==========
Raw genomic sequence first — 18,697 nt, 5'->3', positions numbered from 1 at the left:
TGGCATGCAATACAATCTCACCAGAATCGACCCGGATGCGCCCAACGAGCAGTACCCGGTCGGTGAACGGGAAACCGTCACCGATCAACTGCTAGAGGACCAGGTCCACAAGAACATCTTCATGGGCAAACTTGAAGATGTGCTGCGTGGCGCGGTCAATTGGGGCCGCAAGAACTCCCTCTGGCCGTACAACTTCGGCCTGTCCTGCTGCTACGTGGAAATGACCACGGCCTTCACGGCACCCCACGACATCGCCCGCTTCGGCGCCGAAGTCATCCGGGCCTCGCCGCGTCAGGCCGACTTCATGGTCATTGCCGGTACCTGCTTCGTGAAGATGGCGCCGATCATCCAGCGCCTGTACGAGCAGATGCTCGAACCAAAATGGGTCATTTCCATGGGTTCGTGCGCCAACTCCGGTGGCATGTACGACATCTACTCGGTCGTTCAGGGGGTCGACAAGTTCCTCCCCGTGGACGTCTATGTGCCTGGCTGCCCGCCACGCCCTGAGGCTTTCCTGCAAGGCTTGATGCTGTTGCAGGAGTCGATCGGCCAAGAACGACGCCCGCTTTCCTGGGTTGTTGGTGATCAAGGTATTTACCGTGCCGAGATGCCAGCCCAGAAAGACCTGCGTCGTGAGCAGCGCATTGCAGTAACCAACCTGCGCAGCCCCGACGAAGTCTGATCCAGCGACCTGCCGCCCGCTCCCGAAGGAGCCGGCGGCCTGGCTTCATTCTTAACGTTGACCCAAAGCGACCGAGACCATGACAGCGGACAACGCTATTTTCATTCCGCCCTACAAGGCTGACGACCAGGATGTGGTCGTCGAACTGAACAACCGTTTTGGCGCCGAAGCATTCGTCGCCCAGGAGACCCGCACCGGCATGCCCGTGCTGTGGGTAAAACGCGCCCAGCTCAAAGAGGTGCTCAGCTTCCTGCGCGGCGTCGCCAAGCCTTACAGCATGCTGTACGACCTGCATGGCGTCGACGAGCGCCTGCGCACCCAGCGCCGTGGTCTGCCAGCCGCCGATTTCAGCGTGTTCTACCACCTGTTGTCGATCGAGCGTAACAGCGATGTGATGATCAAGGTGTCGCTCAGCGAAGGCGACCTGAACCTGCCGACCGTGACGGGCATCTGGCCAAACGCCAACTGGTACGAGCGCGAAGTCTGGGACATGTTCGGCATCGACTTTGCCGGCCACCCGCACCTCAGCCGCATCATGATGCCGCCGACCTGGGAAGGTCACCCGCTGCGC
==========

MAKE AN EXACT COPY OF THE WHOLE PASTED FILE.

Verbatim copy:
Raw genomic sequence first — 18,697 nt, 5'->3', positions numbered from 1 at the left:
TGGCATGCAATACAATCTCACCAGAATCGACCCGGATGCGCCCAACGAGCAGTACCCGGTCGGTGAACGGGAAACCGTCACCGATCAACTGCTAGAGGACCAGGTCCACAAGAACATCTTCATGGGCAAACTTGAAGATGTGCTGCGTGGCGCGGTCAATTGGGGCCGCAAGAACTCCCTCTGGCCGTACAACTTCGGCCTGTCCTGCTGCTACGTGGAAATGACCACGGCCTTCACGGCACCCCACGACATCGCCCGCTTCGGCGCCGAAGTCATCCGGGCCTCGCCGCGTCAGGCCGACTTCATGGTCATTGCCGGTACCTGCTTCGTGAAGATGGCGCCGATCATCCAGCGCCTGTACGAGCAGATGCTCGAACCAAAATGGGTCATTTCCATGGGTTCGTGCGCCAACTCCGGTGGCATGTACGACATCTACTCGGTCGTTCAGGGGGTCGACAAGTTCCTCCCCGTGGACGTCTATGTGCCTGGCTGCCCGCCACGCCCTGAGGCTTTCCTGCAAGGCTTGATGCTGTTGCAGGAGTCGATCGGCCAAGAACGACGCCCGCTTTCCTGGGTTGTTGGTGATCAAGGTATTTACCGTGCCGAGATGCCAGCCCAGAAAGACCTGCGTCGTGAGCAGCGCATTGCAGTAACCAACCTGCGCAGCCCCGACGAAGTCTGATCCAGCGACCTGCCGCCCGCTCCCGAAGGAGCCGGCGGCCTGGCTTCATTCTTAACGTTGACCCAAAGCGACCGAGACCATGACAGCGGACAACGCTATTTTCATTCCGCCCTACAAGGCTGACGACCAGGATGTGGTCGTCGAACTGAACAACCGTTTTGGCGCCGAAGCATTCGTCGCCCAGGAGACCCGCACCGGCATGCCCGTGCTGTGGGTAAAACGCGCCCAGCTCAAAGAGGTGCTCAGCTTCCTGCGCGGCGTCGCCAAGCCTTACAGCATGCTGTACGACCTGCATGGCGTCGACGAGCGCCTGCGCACCCAGCGCCGTGGTCTGCCAGCCGCCGATTTCAGCGTGTTCTACCACCTGTTGTCGATCGAGCGTAACAGCGATGTGATGATCAAGGTGTCGCTCAGCGAAGGCGACCTGAACCTGCCGACCGTGACGGGCATCTGGCCAAACGCCAACTGGTACGAGCGCGAAGTCTGGGACATGTTCGGCATCGACTTTGCCGGCCACCCGCACCTCAGCCGCATCATGATGCCGCCGACCTGGGAAGGTCACCCGCTGCGC